learn to draw bluebirds via www.studiogblog.comDid you know that bluebirds are one of the best bird friends a gardener can ask for?   She (err, I mean he) and his little family can keep my garden seriously pest free.  Until I found him, I didn’t realize I had bluebirds and given their status as a ‘declining species’  (but coming back) I am desperate to get him back and help him to thrive.

Do you have bluebirds where you live?

bluebird by valentina ramos via www.studiogblog.comI’ve noticed something about blue colored birds.  They really like to eat off my blueberry bush. In fact when I chase birds off my berries….it is almost exclusively a flutter of blue wings.  Concidence? Or some sort of wild kingdom Veruca Salt sort of story. Hmmm…

lego bluebirds via www.studiogblog.comWhen these things happen, I figure it is summer’s way of teaching. While wait to hear about how Betsy is progressing, and hoping that we will get to release him back into our garden soon, we’ve got our eye on all things bluebirds.  I thought you might enjoy some of our inspiration too.

bluebird coloring sheet via www.studiogblog.comImages:

Top – Our Besty – by rochelle greayer on instagram.

Full grown male Blue bird from National Geographic.

Learn to drawn Blue birds.

Blue bird art by Valentina Ramos

Lego Birds

Coloring sheets from 50 Birds  (download uncolored here)

 

 

 

boxman studios garden party in a box (shipping container to party via www.studiogblog.com)   I’m planning a heck of a party this summer and ground zero for the shindig will be my barn.  I’m lucky to have a barn (centered in my garden) where such an event can play out — but if I didn’t — I’d be all over this Boxman Studios option.  Boxman Studios have converted shipping containers into movable, instant party places for rent. boxman studios garden party in a box (shipping container to party via www.studiogblog.com) There are a few options but this one with a central bar and a built in TV (something I actually don’t need at my garden party , but maybe my guests might enjoy it…) really seems like a lot of fun. Alternatively this one expands with shade sails to create a modern alternative to the typical party tent.   Thinking this could be a great modern garden wedding option?boxman studios garden party in a box (shipping container to party via www.studiogblog.com)images boxman studios.com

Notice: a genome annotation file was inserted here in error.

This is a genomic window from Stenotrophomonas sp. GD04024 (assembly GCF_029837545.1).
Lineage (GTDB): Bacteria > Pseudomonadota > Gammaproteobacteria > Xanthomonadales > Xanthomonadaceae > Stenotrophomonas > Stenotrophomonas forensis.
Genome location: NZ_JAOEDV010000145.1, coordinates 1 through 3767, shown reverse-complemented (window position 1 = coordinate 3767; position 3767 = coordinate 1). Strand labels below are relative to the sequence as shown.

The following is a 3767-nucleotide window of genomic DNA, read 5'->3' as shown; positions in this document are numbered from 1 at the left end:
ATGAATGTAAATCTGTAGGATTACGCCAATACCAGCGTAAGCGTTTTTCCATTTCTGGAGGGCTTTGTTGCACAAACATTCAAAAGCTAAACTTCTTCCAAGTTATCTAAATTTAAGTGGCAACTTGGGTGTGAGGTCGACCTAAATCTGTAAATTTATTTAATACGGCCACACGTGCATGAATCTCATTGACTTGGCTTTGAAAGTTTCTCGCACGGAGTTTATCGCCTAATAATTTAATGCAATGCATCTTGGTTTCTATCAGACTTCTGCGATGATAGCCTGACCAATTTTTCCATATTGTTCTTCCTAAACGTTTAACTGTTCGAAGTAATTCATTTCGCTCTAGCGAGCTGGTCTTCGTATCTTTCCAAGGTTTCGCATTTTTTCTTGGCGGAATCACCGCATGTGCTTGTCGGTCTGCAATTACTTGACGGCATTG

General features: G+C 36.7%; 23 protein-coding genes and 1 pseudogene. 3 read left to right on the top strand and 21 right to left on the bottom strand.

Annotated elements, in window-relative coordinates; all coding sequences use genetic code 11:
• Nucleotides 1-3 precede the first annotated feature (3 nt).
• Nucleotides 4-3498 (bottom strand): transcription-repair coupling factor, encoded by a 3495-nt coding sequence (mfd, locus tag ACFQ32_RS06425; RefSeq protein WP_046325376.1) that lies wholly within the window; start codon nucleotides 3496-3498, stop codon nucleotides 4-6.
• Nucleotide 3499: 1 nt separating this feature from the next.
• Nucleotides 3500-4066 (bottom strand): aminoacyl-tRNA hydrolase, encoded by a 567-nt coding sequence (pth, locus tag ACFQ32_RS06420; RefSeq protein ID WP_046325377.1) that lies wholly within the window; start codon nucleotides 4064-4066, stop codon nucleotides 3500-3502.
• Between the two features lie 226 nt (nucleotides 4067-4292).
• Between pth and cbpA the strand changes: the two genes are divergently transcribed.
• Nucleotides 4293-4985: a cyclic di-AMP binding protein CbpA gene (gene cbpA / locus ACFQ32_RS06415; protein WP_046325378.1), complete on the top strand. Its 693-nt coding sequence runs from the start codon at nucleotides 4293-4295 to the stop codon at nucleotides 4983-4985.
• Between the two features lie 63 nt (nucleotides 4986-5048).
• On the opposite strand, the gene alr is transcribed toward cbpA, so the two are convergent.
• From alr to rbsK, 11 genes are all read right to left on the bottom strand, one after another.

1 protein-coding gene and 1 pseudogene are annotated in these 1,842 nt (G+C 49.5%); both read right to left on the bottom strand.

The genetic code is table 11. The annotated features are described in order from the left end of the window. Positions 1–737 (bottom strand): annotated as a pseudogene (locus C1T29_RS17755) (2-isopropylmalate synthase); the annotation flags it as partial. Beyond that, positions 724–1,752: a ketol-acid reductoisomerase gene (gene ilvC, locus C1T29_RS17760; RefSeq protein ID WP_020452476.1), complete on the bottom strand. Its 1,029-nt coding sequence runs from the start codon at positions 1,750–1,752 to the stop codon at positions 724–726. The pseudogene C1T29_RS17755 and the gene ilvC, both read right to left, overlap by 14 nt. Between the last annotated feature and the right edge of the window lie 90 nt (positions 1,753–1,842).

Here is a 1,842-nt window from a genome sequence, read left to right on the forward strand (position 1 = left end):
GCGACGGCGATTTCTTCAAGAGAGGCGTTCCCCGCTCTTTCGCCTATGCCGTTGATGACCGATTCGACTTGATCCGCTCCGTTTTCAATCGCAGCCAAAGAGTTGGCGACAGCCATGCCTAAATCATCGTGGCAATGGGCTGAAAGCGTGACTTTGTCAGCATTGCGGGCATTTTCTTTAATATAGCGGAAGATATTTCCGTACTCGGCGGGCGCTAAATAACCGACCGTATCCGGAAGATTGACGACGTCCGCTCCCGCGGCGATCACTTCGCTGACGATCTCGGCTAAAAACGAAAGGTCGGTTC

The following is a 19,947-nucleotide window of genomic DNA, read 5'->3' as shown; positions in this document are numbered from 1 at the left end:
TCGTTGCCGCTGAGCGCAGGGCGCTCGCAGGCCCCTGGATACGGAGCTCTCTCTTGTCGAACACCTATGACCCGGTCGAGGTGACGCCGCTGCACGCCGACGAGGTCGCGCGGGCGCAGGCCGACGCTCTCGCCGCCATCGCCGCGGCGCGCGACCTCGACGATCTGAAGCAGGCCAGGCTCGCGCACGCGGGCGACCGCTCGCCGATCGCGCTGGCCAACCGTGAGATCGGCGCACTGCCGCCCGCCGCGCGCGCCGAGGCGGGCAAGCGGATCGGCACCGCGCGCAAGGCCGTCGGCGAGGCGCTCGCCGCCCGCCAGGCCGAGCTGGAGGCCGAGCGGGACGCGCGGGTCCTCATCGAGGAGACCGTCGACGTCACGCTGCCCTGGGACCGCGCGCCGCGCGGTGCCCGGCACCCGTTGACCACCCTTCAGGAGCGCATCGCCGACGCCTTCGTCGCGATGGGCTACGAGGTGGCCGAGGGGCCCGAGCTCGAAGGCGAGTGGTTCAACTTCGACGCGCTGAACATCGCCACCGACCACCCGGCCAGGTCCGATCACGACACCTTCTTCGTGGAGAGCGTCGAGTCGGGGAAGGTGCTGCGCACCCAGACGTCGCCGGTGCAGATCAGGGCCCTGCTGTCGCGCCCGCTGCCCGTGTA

I’ve got a little theme going today.  It’s about Cicada’s and all things related….

cicada songs http://www.cicadasongs.net/I read an interesting article on the NPR website over the weekend about how the Cicadas are coming to the East Coast this summer.  Scientists are looking to crowdsource information about their emergence and you can help by building your own cicada sensor.

Cicada emergence is an occurrence that only happens every 17 years and it has already happened once since I live here in MA (which is only 8 years) so I was surprised to hear of this event coming this summer.  But as it turns out the cicadas won’t be out in MA in full force…it is all going down a bit south of here (more in NY, NJ areas).

You can check when the cicadas will next come out where you live at Cicada Mania.

Have you experienced a full cicada emergence?  A few years back I was in Kentucky for a project when they were out there….it was extraordinary.  The trees were blanketed with the creatures and the noise was absolutely mind numbing in both a bad and a good way — if you know what I mean.